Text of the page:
Here We Go Again: The Bears Have Another Kicking Situation on Their Hands

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Here We Go Again: The Bears Have Another Kicking Situation on Their Hands

Chicago Bears

Just when you thought it was over, a new Bears kicking conundrum has surfaced – seemingly out of nowhere.

Eddy Piñeiro entered the new year as the Bears’ unquestioned place-kicker. Because even when the team brought in Ramiz Ahmed for the sake of competition, Piñeiro responded by working out with punter/holder Pat O’Donnell and bulking up in the offseason. Things were lined up for Piñeiro to be Chicago’s Week 1 kicker once again. That is, of course, until a groin injury sidelined him.

And while the Bears signed Cairo Santos as an insurance policy for Piñeiro, it’s Santos who is turning heads in camp:

One would think Piñeiro has a leg up (lol) in this situation. After all, he made 82.1 percent of his kicks last year — including game-winners against the Broncos and Vikings. That should give him an edge over any competitor. HOWEVER, Piñeiro clearly isn’t healthy right now. And in a football world where the best ability is availability, you don’t have to squint to see where his current situation docks points off his scorecard.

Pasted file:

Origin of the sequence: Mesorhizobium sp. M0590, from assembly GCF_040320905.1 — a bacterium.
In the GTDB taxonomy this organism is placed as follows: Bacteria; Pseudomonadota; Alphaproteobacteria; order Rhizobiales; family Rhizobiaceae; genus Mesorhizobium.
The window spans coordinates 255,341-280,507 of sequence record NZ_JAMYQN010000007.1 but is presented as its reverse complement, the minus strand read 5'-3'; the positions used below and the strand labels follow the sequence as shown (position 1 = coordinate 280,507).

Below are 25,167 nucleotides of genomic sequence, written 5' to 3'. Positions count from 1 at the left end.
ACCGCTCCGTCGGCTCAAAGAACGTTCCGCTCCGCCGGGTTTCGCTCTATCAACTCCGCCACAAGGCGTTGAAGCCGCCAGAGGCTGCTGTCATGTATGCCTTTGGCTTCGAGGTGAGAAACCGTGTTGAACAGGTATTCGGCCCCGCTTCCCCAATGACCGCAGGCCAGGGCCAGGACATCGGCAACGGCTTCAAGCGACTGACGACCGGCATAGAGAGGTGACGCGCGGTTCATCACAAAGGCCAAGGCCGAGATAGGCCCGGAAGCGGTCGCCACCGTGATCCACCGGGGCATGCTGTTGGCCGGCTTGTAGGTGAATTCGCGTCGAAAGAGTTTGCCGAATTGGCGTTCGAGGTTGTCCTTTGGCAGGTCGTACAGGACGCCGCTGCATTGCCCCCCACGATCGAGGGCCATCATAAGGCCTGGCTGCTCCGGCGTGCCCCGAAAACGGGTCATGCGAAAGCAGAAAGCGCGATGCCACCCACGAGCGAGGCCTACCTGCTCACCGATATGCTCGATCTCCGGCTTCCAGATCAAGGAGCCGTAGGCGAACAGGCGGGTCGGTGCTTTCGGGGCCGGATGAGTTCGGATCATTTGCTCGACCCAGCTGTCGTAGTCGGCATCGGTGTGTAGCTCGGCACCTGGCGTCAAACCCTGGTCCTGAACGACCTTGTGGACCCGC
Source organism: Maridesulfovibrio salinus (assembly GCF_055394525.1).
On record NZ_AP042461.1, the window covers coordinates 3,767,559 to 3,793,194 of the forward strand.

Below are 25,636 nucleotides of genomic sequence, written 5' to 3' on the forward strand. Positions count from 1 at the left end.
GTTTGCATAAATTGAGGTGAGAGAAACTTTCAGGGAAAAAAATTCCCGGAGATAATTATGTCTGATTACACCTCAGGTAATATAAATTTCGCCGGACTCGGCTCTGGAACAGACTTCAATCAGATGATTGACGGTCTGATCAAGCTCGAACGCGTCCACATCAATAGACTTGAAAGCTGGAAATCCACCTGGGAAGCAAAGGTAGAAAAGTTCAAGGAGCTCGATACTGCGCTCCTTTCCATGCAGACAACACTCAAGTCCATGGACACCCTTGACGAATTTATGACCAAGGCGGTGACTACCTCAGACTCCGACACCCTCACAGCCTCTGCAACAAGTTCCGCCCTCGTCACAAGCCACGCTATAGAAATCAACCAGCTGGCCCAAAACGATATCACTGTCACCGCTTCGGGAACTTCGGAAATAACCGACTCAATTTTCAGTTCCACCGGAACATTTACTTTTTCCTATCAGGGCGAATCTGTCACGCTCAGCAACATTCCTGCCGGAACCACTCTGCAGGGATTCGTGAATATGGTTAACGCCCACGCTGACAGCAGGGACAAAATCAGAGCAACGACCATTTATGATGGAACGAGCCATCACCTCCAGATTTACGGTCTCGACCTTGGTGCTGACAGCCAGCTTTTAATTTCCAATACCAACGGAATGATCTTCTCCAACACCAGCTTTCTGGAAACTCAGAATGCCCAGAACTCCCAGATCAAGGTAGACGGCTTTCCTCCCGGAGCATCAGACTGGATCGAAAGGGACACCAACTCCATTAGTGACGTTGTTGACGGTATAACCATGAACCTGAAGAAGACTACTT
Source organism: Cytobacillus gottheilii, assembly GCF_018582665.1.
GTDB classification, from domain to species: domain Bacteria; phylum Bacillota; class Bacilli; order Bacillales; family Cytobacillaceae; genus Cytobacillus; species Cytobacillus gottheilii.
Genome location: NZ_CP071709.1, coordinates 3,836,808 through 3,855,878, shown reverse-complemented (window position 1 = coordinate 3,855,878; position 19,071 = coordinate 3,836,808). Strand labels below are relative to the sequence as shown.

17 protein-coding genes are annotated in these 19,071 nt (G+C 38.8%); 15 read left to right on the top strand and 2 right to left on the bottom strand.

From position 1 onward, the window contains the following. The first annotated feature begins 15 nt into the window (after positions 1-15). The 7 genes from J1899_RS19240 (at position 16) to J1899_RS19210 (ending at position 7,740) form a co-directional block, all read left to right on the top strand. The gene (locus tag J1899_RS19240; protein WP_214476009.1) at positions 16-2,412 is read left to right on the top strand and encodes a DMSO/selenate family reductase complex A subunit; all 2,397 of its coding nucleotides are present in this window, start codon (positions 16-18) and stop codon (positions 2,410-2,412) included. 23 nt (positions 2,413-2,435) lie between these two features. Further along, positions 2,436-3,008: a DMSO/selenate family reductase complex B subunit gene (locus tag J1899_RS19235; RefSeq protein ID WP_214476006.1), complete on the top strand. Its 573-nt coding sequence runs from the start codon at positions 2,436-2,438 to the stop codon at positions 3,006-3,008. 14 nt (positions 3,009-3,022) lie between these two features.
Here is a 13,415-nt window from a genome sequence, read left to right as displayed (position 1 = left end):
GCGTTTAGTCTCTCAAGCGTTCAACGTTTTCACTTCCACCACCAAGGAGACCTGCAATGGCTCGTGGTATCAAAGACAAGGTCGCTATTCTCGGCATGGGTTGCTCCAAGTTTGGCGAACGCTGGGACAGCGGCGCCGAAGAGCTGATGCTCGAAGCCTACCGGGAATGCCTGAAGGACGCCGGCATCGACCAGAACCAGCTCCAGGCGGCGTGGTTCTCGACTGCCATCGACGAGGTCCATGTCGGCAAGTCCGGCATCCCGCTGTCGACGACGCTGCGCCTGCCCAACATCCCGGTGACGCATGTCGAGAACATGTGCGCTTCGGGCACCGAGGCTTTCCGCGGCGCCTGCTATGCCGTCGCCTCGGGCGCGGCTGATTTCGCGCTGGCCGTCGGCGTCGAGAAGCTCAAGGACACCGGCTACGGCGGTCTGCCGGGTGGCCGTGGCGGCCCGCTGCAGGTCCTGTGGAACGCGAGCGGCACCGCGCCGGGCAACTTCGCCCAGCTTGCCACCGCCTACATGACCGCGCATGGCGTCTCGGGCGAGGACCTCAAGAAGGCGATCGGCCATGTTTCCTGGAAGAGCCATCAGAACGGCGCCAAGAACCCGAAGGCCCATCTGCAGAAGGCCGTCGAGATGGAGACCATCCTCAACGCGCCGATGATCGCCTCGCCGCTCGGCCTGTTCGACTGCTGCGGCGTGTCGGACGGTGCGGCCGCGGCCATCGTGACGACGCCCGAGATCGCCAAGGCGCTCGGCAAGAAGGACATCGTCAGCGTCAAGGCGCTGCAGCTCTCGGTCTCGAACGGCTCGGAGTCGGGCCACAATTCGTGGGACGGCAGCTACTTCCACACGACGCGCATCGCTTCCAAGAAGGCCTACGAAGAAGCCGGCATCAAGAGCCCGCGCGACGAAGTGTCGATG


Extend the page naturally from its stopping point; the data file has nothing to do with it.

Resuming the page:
As things stand now, Santos is healthy. That’s good news. Additionally, he is kicking well. This also counts as good news. In fact, it would put him in the catbird’s seat to be the Bears’ Week 1 kicker in an alternate universe. Heck, it’s possible that Santos *COULD* be Chicago’s top kicking option if Piñeiro remains out of action.

Can you imagine the can of worms that could open up if that’s the case? I can.

Would the Bears carry two kickers on the 53-man roster if Piñeiro isn’t fully healthy? Or could they try to sneak Piñeiro through waivers if the groin injury remains problematic? Aren’t there other kickers worth checking out if Piñeiro’s injury is serious enough? What are Stephen Gostkowski, Steven Hauschka, and Adam Vinatieri up to these days? That we’re even entertaining these options makes me itch.

Admittedly, the Bears’ treatment of their kicking situation since letting Robbie Gould walk has driven me nuts. And it’s possible that I’m projecting. Or maybe I’m not. It’s possible that I’m in the right to be troubled by this newfound kicking issue. It’s not as if the first eight months of 2020 haven’t taught us that having backup plans is essential. Because, apparently, that goes for kicking, too.



Author: Luis Medina

Luis Medina is a Writer at Bleacher Nation, and you can find him on Twitter at@lcm1986.